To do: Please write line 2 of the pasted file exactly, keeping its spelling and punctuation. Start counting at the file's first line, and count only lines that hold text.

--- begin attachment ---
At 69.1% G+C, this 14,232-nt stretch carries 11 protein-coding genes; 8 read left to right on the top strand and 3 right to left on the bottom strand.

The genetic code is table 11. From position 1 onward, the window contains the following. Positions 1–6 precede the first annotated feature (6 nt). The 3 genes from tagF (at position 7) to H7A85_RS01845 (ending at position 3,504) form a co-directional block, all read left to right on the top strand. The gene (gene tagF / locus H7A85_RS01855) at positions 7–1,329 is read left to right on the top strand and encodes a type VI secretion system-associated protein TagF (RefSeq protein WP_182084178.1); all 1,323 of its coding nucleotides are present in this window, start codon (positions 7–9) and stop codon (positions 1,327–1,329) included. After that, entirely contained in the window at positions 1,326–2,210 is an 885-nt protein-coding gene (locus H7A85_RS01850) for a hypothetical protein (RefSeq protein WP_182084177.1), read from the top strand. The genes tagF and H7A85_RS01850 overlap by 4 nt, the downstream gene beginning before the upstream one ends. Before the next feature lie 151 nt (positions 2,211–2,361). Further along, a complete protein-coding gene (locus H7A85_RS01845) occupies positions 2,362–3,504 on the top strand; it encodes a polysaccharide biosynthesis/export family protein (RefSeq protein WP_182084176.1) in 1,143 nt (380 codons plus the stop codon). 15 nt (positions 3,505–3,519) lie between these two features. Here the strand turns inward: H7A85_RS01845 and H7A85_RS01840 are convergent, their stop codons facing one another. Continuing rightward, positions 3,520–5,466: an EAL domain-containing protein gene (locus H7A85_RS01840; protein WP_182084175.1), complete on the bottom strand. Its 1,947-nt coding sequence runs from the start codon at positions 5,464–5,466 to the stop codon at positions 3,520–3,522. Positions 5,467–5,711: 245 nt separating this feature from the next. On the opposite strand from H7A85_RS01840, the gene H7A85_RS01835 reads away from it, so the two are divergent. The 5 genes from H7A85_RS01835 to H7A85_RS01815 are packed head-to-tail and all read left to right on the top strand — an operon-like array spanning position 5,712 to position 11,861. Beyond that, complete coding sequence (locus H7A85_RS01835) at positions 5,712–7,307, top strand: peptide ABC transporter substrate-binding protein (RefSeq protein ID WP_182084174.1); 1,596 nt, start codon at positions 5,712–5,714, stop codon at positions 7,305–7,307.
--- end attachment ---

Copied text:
The genetic code is table 11. From position 1 onward, the window contains the following. Positions 1–6 precede the first annotated feature (6 nt). The 3 genes from tagF (at position 7) to H7A85_RS01845 (ending at position 3,504) form a co-directional block, all read left to right on the top strand. The gene (gene tagF / locus H7A85_RS01855) at positions 7–1,329 is read left to right on the top strand and encodes a type VI secretion system-associated protein TagF (RefSeq protein WP_182084178.1); all 1,323 of its coding nucleotides are present in this window, start codon (positions 7–9) and stop codon (positions 1,327–1,329) included. After that, entirely contained in the window at positions 1,326–2,210 is an 885-nt protein-coding gene (locus H7A85_RS01850) for a hypothetical protein (RefSeq protein WP_182084177.1), read from the top strand. The genes tagF and H7A85_RS01850 overlap by 4 nt, the downstream gene beginning before the upstream one ends. Before the next feature lie 151 nt (positions 2,211–2,361). Further along, a complete protein-coding gene (locus H7A85_RS01845) occupies positions 2,362–3,504 on the top strand; it encodes a polysaccharide biosynthesis/export family protein (RefSeq protein WP_182084176.1) in 1,143 nt (380 codons plus the stop codon). 15 nt (positions 3,505–3,519) lie between these two features. Here the strand turns inward: H7A85_RS01845 and H7A85_RS01840 are convergent, their stop codons facing one another. Continuing rightward, positions 3,520–5,466: an EAL domain-containing protein gene (locus H7A85_RS01840; protein WP_182084175.1), complete on the bottom strand. Its 1,947-nt coding sequence runs from the start codon at positions 5,464–5,466 to the stop codon at positions 3,520–3,522. Positions 5,467–5,711: 245 nt separating this feature from the next. On the opposite strand from H7A85_RS01840, the gene H7A85_RS01835 reads away from it, so the two are divergent. The 5 genes from H7A85_RS01835 to H7A85_RS01815 are packed head-to-tail and all read left to right on the top strand — an operon-like array spanning position 5,712 to position 11,861. Beyond that, complete coding sequence (locus H7A85_RS01835) at positions 5,712–7,307, top strand: peptide ABC transporter substrate-binding protein (RefSeq protein ID WP_182084174.1); 1,596 nt, start codon at positions 5,712–5,714, stop codon at positions 7,305–7,307.